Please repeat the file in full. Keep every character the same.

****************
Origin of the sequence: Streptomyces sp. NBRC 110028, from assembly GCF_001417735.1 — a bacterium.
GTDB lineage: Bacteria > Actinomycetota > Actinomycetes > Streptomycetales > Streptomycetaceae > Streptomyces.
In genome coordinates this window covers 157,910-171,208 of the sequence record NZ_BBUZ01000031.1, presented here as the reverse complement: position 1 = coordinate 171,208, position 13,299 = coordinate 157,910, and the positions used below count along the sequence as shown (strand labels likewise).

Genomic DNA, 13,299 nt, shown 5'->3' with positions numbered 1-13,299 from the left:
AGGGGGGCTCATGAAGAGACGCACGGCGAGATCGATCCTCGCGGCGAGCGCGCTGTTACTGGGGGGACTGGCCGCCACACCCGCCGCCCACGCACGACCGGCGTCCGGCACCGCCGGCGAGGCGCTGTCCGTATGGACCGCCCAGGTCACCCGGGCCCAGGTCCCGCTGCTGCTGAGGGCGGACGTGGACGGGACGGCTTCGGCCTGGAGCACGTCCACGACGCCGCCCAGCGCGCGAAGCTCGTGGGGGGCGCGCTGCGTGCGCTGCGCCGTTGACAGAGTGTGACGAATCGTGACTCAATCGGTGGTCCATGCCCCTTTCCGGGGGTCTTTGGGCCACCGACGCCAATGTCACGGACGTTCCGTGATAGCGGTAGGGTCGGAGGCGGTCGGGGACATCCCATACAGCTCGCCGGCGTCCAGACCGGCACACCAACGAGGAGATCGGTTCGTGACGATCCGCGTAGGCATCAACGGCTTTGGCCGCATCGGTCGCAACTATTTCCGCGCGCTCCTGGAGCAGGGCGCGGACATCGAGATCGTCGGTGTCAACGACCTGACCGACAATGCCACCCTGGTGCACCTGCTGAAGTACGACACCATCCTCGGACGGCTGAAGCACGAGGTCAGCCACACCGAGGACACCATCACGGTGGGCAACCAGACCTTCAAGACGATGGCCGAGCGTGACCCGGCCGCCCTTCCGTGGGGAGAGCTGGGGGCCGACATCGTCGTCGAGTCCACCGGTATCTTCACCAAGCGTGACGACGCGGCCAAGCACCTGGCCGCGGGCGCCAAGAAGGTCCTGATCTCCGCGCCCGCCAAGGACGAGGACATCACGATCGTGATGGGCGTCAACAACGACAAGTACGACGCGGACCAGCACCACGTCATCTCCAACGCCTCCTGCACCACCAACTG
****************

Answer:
Origin of the sequence: Streptomyces sp. NBRC 110028, from assembly GCF_001417735.1 — a bacterium.
GTDB lineage: Bacteria > Actinomycetota > Actinomycetes > Streptomycetales > Streptomycetaceae > Streptomyces.
In genome coordinates this window covers 157,910-171,208 of the sequence record NZ_BBUZ01000031.1, presented here as the reverse complement: position 1 = coordinate 171,208, position 13,299 = coordinate 157,910, and the positions used below count along the sequence as shown (strand labels likewise).

Genomic DNA, 13,299 nt, shown 5'->3' with positions numbered 1-13,299 from the left:
AGGGGGGCTCATGAAGAGACGCACGGCGAGATCGATCCTCGCGGCGAGCGCGCTGTTACTGGGGGGACTGGCCGCCACACCCGCCGCCCACGCACGACCGGCGTCCGGCACCGCCGGCGAGGCGCTGTCCGTATGGACCGCCCAGGTCACCCGGGCCCAGGTCCCGCTGCTGCTGAGGGCGGACGTGGACGGGACGGCTTCGGCCTGGAGCACGTCCACGACGCCGCCCAGCGCGCGAAGCTCGTGGGGGGCGCGCTGCGTGCGCTGCGCCGTTGACAGAGTGTGACGAATCGTGACTCAATCGGTGGTCCATGCCCCTTTCCGGGGGTCTTTGGGCCACCGACGCCAATGTCACGGACGTTCCGTGATAGCGGTAGGGTCGGAGGCGGTCGGGGACATCCCATACAGCTCGCCGGCGTCCAGACCGGCACACCAACGAGGAGATCGGTTCGTGACGATCCGCGTAGGCATCAACGGCTTTGGCCGCATCGGTCGCAACTATTTCCGCGCGCTCCTGGAGCAGGGCGCGGACATCGAGATCGTCGGTGTCAACGACCTGACCGACAATGCCACCCTGGTGCACCTGCTGAAGTACGACACCATCCTCGGACGGCTGAAGCACGAGGTCAGCCACACCGAGGACACCATCACGGTGGGCAACCAGACCTTCAAGACGATGGCCGAGCGTGACCCGGCCGCCCTTCCGTGGGGAGAGCTGGGGGCCGACATCGTCGTCGAGTCCACCGGTATCTTCACCAAGCGTGACGACGCGGCCAAGCACCTGGCCGCGGGCGCCAAGAAGGTCCTGATCTCCGCGCCCGCCAAGGACGAGGACATCACGATCGTGATGGGCGTCAACAACGACAAGTACGACGCGGACCAGCACCACGTCATCTCCAACGCCTCCTGCACCACCAACTG